State roundup for May 31
Copter crash report released
HONOLULU (AP) — The National Transportation Safety Board’s preliminary report on a helicopter’s crash-landing in downtown Honolulu says the engine suddenly lost power.
The NTSB report released this week says the engine lost power while the helicopter was over the Punchbowl area on May 8 so that the passenger could take aerial photographs. The report says that in response to the engine failure, the pilot maneuvered to land on a one-way street that had no wires in the flight path. The helicopter skidded into a parked car.
No one was badly injured.
The mechanic who owns the company that last worked on the helicopter has said it was his fault the engine lost power. Brant Swigart says he overlooked incorrect rigging that caused a mixture cable to snap.
The NTSB continues to investigate.
Hanabusa: Move Memorial Day
HONOLULU (AP) — U.S. Rep. Colleen Hanabusa wants to move the date of Memorial Day to encourage more Americans to focus on honoring military service members.
The congresswoman from Hawaii plans to introduce a bill changing Memorial Day from the last Monday of the month to May 30th.
Hanabusa says “many Americans have begun to celebrate the long weekend as the beginning of summer rather than honoring those who died courageously in battle.”
The weekend is known for shopping and leisure activities as well as memorial services.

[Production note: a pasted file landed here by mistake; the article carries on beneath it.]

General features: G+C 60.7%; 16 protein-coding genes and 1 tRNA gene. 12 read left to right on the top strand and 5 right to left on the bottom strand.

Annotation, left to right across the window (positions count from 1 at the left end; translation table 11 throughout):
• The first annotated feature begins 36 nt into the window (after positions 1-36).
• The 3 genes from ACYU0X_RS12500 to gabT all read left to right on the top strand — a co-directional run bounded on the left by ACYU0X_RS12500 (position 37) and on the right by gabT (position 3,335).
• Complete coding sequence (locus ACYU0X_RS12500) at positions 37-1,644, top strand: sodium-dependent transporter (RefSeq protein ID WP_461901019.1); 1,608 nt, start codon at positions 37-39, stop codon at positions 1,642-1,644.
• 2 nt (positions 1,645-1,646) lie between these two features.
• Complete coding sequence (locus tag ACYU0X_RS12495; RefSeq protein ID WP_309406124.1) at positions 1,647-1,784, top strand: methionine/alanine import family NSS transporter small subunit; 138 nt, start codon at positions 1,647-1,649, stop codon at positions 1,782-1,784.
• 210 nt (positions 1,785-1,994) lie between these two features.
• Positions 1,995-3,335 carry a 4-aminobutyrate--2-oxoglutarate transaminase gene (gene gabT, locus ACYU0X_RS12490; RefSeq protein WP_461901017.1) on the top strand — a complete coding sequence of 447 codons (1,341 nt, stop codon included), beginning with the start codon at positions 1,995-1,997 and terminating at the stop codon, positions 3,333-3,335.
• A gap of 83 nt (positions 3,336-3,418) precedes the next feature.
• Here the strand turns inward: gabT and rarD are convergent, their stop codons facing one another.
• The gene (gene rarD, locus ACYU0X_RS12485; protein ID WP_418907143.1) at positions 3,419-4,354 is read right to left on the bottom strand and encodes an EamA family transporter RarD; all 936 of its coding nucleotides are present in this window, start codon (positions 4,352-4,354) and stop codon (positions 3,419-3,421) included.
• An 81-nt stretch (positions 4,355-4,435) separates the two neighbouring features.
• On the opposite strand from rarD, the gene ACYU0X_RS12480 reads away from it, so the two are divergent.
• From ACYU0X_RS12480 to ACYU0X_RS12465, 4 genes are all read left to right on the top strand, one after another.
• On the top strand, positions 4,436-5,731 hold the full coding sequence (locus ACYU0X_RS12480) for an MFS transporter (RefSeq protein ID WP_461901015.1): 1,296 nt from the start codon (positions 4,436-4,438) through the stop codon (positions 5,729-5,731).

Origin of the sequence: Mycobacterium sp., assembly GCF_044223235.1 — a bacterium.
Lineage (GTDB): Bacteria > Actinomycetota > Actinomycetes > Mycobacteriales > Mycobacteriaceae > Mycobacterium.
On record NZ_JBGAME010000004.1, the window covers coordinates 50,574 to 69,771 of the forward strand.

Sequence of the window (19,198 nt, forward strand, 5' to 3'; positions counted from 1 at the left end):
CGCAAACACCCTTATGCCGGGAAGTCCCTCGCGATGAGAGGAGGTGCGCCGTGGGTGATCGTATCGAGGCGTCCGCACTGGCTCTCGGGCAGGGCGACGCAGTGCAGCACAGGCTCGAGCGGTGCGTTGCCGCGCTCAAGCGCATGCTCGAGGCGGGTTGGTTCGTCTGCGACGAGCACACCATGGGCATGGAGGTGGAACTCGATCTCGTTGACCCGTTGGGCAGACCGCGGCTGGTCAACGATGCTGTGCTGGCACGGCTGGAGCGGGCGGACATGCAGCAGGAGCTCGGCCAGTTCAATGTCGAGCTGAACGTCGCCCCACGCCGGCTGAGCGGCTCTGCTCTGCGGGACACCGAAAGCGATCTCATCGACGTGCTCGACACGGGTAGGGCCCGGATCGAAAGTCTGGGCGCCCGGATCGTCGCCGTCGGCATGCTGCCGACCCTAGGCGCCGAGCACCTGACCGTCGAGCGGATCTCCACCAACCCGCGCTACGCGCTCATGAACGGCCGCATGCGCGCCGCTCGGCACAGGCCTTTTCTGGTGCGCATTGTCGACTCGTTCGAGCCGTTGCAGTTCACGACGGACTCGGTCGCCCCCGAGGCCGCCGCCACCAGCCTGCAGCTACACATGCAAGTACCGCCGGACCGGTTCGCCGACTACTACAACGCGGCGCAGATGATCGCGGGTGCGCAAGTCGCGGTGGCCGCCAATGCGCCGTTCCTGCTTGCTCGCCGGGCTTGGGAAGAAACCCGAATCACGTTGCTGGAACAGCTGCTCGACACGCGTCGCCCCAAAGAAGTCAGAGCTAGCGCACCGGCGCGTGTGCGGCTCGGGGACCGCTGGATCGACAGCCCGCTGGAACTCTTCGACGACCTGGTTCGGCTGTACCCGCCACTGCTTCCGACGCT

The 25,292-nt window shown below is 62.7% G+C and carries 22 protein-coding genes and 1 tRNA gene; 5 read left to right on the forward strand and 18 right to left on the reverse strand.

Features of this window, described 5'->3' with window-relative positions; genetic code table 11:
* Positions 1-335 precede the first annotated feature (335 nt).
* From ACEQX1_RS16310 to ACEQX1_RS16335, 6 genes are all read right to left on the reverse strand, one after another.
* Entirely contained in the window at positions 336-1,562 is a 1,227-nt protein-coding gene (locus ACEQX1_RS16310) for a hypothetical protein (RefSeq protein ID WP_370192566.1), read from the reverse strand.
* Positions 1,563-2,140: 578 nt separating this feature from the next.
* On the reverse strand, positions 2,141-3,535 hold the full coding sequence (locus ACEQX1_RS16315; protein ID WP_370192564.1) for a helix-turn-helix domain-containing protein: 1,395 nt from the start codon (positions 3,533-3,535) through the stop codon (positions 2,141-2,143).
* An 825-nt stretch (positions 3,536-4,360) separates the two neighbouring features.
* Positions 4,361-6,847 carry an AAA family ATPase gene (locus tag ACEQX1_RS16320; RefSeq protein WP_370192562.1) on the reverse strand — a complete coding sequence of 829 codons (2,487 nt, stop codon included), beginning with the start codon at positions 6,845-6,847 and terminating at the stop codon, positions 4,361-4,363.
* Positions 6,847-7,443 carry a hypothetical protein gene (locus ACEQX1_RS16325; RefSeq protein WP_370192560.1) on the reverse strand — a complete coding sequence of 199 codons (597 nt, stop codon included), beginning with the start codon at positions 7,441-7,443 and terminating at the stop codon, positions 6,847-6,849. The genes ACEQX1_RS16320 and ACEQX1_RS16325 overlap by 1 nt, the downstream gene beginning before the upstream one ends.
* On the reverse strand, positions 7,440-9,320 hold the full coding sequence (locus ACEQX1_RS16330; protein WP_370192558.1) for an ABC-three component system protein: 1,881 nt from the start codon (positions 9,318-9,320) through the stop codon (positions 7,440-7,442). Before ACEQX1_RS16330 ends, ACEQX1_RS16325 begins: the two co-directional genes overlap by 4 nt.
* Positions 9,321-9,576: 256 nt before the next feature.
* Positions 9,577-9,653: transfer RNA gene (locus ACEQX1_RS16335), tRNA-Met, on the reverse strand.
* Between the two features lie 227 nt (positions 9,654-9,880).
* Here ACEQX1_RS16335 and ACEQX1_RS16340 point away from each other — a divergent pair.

Hanabusa says the holiday was originally celebrated on May 30th until Congress changed the date in 1968.
Help sought for fight on snakes
HONOLULU (AP) — The manager of a state department says more help is needed to try and keep snakes out of Hawaii.
Carol Okada is the manager of the Department of Agriculture Quarantine Branch. She said more inspectors are needed to intercept snakes coming into Hawaii. She says detection dogs also need to be reinstated to patrol entry points to the islands.
The snakes arrive in shipping packages, and are sometimes hidden in luggage or sent through the mail.
With no natural predators in Hawaii, escaped snakes could wreak havoc on endangered birds and plants.
Since 2000, the state has confiscated and collected about 100 snakes. Thirteen snakes were confiscated last year. Violators can be jailed for up to three years and fined up to $200,000.
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